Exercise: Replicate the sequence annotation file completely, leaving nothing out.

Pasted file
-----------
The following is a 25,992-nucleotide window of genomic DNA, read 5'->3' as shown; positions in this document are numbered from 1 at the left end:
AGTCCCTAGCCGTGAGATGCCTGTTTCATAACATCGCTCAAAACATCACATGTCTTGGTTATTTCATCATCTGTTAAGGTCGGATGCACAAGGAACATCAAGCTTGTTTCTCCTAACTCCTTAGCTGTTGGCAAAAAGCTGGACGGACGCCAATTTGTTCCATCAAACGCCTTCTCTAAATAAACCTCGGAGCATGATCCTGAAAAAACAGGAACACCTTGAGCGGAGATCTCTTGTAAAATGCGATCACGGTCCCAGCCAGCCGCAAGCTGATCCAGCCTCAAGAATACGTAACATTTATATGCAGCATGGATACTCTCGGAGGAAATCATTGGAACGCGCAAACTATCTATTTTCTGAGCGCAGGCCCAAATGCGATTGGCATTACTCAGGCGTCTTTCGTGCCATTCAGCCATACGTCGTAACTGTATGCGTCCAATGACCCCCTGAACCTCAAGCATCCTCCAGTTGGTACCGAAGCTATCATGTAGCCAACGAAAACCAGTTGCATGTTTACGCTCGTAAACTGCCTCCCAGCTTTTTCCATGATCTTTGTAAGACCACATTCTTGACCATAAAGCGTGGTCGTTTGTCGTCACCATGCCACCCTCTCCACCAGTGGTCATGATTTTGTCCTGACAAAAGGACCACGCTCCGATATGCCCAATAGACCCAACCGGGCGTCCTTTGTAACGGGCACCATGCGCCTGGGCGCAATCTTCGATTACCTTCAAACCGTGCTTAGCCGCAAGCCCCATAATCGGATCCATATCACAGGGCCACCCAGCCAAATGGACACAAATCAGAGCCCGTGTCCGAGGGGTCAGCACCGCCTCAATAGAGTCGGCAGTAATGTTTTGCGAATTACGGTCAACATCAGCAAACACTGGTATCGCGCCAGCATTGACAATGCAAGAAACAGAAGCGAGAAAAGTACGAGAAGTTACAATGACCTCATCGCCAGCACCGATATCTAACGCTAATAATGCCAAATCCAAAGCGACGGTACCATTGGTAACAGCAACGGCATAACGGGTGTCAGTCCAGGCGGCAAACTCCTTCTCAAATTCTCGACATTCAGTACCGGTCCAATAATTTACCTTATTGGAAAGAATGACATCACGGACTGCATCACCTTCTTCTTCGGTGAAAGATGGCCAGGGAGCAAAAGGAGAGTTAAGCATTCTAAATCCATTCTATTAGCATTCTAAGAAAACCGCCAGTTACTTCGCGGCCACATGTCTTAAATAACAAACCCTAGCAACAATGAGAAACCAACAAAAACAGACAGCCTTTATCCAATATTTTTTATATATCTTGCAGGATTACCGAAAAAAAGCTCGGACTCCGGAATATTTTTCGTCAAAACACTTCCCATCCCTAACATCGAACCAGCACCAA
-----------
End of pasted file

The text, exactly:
The following is a 25,992-nucleotide window of genomic DNA, read 5'->3' as shown; positions in this document are numbered from 1 at the left end:
AGTCCCTAGCCGTGAGATGCCTGTTTCATAACATCGCTCAAAACATCACATGTCTTGGTTATTTCATCATCTGTTAAGGTCGGATGCACAAGGAACATCAAGCTTGTTTCTCCTAACTCCTTAGCTGTTGGCAAAAAGCTGGACGGACGCCAATTTGTTCCATCAAACGCCTTCTCTAAATAAACCTCGGAGCATGATCCTGAAAAAACAGGAACACCTTGAGCGGAGATCTCTTGTAAAATGCGATCACGGTCCCAGCCAGCCGCAAGCTGATCCAGCCTCAAGAATACGTAACATTTATATGCAGCATGGATACTCTCGGAGGAAATCATTGGAACGCGCAAACTATCTATTTTCTGAGCGCAGGCCCAAATGCGATTGGCATTACTCAGGCGTCTTTCGTGCCATTCAGCCATACGTCGTAACTGTATGCGTCCAATGACCCCCTGAACCTCAAGCATCCTCCAGTTGGTACCGAAGCTATCATGTAGCCAACGAAAACCAGTTGCATGTTTACGCTCGTAAACTGCCTCCCAGCTTTTTCCATGATCTTTGTAAGACCACATTCTTGACCATAAAGCGTGGTCGTTTGTCGTCACCATGCCACCCTCTCCACCAGTGGTCATGATTTTGTCCTGACAAAAGGACCACGCTCCGATATGCCCAATAGACCCAACCGGGCGTCCTTTGTAACGGGCACCATGCGCCTGGGCGCAATCTTCGATTACCTTCAAACCGTGCTTAGCCGCAAGCCCCATAATCGGATCCATATCACAGGGCCACCCAGCCAAATGGACACAAATCAGAGCCCGTGTCCGAGGGGTCAGCACCGCCTCAATAGAGTCGGCAGTAATGTTTTGCGAATTACGGTCAACATCAGCAAACACTGGTATCGCGCCAGCATTGACAATGCAAGAAACAGAAGCGAGAAAAGTACGAGAAGTTACAATGACCTCATCGCCAGCACCGATATCTAACGCTAATAATGCCAAATCCAAAGCGACGGTACCATTGGTAACAGCAACGGCATAACGGGTGTCAGTCCAGGCGGCAAACTCCTTCTCAAATTCTCGACATTCAGTACCGGTCCAATAATTTACCTTATTGGAAAGAATGACATCACGGACTGCATCACCTTCTTCTTCGGTGAAAGATGGCCAGGGAGCAAAAGGAGAGTTAAGCATTCTAAATCCATTCTATTAGCATTCTAAGAAAACCGCCAGTTACTTCGCGGCCACATGTCTTAAATAACAAACCCTAGCAACAATGAGAAACCAACAAAAACAGACAGCCTTTATCCAATATTTTTTATATATCTTGCAGGATTACCGAAAAAAAGCTCGGACTCCGGAATATTTTTCGTCAAAACACTTCCCATCCCTAACATCGAACCAGCACCAA